by Zac Sanford
Indie darlings, the Duplass Brothers (Jay and Mark), reference the king of the "twist ending," M. Night Shyamalan, in their latest movie. It isn't necessary to know what happens in Signs, or what the big twist is, but know that it is a movie about coincidence, and every little thing has a purpose. Jeff (Jason Segel) laments about his love of the movie, with its multiple levels and you can't fully comprehend in just one viewing. There are layers upon layers by Shyamalan, all leading up to the final climatic battle with alien invaders.
Luckily for the viewers of Jeff, Who Lives at Home, there are no aliens taking over the world or getting in the way of the characters and their journeys of self-reflection and discovery. Instead Signs gives the Duplass Brothers an excuse to bring forth a script filled with moment after moment of coincidence. But it works. Jeff, his brother Pat (Ed Helms), and their mother Sharon (Susan Sarandon), all have personal journeys to take, and the constant crossing of paths on an otherwise ordinary day leads to a decent conclusion of sacrifice.
Jeff is the typical type of character you'd find in a Duplass flick. He's a bit of a man-child who never found purpose in his life. He lives at home with his mother and can't even seem to finish a menial task like picking up wood glue to fix a broken shutter. With a constant cloud of pot smoke clouding his brain, he is easily distracted, and the day our movie begins (and ends) is no different. Before he can even head out the door to grab the glue, the only thing his mother wants done for her birthday, he answers a call that any other human would consider a wrong number or a prank call. The caller is looking for Kevin, who of course doesn't live at this home, but the caller doesn't believe Jeff and throws out a harmless and anonymous threat. Jeff racks his brain to recall who Kevin may be.
While Jeff may be the man-child, his brother Pat has his life put together--well, at least a little more than Jeff. Even though he's married and lives in a small apartment, things are going well enough to spring his latest purchase on his wife, Linda (Judy Greer), the ultimate in a man's mid-life crisis--a Porsche. Problem is, they can't afford it. Not all is well in his house, even if on the outside he seems to haves it all together. And a bigger surprise (and not really ruined here unless you've skipped the trailer), Linda may be having an affair, which Pat doesn't know about until one of those moments of coincidence.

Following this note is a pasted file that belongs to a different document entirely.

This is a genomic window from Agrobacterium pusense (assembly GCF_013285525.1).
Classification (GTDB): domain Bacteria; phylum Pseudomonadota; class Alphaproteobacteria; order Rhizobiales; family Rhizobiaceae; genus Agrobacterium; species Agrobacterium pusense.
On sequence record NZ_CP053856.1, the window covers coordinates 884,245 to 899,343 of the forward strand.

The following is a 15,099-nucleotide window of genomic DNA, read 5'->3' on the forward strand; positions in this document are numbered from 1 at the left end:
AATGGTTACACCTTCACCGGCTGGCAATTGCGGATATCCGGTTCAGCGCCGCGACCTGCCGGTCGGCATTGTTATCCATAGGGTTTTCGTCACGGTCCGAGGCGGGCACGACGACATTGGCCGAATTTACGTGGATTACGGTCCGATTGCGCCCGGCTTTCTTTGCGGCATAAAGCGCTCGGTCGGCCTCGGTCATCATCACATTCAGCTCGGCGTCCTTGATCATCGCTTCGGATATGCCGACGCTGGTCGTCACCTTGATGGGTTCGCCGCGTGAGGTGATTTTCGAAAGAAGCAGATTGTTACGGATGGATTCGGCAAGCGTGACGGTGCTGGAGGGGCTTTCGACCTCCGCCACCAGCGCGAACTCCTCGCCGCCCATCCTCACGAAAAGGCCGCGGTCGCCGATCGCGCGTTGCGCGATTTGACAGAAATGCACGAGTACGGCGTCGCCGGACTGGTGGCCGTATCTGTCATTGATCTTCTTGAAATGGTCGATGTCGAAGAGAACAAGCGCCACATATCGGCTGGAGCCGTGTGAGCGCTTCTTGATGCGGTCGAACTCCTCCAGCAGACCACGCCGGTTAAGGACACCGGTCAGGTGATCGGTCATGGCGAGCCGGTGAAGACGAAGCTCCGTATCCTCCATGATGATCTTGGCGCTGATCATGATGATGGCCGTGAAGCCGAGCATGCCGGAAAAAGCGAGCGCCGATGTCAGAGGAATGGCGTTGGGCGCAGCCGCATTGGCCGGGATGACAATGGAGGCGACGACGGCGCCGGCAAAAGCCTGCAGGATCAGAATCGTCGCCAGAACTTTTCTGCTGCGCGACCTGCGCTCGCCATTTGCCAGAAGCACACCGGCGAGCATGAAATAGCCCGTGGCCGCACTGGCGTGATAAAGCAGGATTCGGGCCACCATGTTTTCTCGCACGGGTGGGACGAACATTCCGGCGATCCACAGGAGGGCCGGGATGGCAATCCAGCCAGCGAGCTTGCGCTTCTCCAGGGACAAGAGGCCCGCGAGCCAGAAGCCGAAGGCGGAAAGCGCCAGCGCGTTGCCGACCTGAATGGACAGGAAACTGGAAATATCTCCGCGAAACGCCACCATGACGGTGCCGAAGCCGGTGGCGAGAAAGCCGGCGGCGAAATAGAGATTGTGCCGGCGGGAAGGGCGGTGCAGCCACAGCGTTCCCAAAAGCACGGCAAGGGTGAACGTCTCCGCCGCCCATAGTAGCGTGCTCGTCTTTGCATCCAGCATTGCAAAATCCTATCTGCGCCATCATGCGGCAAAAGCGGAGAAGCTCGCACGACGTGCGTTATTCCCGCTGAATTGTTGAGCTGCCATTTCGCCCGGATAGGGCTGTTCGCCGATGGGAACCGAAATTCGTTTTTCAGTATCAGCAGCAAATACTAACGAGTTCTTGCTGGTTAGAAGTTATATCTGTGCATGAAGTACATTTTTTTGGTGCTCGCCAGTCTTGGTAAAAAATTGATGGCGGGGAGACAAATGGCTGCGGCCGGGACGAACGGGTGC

Sharon, the mother of both, seems bored and at a dead-end spot in her life. She works in a call center for something we're never told. The highlight of her birthday isn't the thought of presents or being with family, but a secret admirer who has been sending paper airplanes and anonymous chat messages to her. With each flirty message, the hard exterior is chipped away, showing a woman past her prime, just looking for someone to connect with. Her own journey comes together with the others, leading to the biggest climax of any Duplass film.
Some viewers may be turned off by Jeff's child-like charm, but it worked deep down into my otherwise hardened core. He is a character with heart. All Jeff wants is for those to be happy around him, even if deep down he is miserable. There may be a million reasons why Jeff has never amounted to much in his life, but it is the little changes and coincidences around him on this eventful journey that will hopefully turn him around. And it isn't just Jeff who the audience will feel for, but everyone in the family, including Linda and her reasons for possible infidelity.